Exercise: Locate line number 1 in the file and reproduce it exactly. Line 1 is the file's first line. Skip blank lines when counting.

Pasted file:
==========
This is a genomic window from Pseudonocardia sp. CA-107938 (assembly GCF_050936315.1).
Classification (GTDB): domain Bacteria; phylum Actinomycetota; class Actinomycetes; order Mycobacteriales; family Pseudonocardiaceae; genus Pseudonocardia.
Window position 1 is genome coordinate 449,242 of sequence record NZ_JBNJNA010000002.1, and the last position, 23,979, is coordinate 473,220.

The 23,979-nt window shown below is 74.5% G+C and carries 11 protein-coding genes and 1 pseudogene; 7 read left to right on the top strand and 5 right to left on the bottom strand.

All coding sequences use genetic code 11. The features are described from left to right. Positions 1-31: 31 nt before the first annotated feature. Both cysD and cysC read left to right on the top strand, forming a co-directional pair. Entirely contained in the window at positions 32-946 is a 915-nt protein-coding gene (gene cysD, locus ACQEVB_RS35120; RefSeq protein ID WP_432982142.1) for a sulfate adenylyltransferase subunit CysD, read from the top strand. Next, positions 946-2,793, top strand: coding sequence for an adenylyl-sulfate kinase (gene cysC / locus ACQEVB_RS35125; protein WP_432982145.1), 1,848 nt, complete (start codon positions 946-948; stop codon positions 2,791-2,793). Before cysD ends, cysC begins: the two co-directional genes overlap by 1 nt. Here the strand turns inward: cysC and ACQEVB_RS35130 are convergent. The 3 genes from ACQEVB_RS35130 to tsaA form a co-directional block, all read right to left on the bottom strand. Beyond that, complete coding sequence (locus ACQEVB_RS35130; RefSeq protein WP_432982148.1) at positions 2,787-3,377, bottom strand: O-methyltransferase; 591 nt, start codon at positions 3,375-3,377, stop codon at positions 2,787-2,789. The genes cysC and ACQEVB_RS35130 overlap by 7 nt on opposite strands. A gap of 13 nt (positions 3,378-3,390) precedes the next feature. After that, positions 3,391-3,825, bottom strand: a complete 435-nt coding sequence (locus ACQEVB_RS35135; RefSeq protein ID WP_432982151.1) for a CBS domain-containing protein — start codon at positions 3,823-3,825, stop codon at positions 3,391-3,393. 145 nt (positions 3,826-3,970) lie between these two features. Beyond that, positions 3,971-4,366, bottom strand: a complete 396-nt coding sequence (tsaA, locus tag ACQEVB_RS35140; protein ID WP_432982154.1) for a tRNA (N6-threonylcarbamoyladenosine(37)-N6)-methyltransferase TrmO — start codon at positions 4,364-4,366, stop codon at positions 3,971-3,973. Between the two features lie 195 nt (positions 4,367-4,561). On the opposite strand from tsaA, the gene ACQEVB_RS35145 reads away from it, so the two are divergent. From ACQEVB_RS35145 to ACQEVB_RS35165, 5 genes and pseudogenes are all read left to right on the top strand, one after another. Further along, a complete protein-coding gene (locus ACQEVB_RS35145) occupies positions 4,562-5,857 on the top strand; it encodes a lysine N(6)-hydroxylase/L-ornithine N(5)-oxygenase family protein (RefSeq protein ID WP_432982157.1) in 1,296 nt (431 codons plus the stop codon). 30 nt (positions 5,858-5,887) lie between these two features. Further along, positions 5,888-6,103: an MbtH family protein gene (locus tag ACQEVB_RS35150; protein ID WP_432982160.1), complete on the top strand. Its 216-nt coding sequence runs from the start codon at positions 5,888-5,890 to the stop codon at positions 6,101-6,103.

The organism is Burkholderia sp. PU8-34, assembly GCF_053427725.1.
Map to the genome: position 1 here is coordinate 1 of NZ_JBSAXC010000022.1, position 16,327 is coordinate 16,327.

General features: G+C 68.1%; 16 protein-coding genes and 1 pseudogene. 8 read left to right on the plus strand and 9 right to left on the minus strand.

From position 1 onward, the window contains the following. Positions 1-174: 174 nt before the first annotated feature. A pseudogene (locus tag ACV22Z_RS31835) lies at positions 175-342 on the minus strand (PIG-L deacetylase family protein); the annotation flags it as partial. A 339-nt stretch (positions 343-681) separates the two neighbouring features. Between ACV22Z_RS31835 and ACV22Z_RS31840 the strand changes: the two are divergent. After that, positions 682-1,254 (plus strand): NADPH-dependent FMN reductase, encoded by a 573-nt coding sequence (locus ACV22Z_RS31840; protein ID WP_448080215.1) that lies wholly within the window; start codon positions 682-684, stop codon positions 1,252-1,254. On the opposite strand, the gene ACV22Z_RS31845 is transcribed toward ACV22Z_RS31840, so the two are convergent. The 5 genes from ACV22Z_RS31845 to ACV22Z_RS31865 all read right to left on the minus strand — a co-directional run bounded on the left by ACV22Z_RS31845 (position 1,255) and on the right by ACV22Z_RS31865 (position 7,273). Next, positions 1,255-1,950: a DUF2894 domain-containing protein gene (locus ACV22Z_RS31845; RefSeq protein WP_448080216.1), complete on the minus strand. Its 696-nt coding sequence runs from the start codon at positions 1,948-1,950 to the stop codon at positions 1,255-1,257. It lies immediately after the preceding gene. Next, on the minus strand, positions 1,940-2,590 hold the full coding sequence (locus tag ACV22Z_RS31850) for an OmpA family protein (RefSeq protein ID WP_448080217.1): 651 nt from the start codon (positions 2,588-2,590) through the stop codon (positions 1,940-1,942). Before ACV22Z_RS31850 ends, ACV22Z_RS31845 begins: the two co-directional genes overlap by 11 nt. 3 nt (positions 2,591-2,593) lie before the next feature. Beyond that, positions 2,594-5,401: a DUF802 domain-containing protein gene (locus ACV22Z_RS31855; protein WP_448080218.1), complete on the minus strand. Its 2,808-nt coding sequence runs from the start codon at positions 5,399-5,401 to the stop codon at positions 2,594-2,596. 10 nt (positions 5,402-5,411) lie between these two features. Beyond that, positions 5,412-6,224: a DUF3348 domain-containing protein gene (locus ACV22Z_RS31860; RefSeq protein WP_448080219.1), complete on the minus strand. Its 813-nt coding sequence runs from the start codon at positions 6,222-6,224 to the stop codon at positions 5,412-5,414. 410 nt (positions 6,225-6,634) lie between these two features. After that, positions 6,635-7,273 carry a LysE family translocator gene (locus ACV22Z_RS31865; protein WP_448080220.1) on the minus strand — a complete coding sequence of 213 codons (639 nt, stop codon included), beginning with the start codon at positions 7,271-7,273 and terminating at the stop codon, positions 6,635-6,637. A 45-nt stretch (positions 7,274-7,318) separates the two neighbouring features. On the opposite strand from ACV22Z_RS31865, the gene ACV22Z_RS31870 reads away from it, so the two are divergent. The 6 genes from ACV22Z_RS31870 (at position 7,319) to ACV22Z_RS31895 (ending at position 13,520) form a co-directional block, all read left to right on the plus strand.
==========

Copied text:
This is a genomic window from Pseudonocardia sp. CA-107938 (assembly GCF_050936315.1).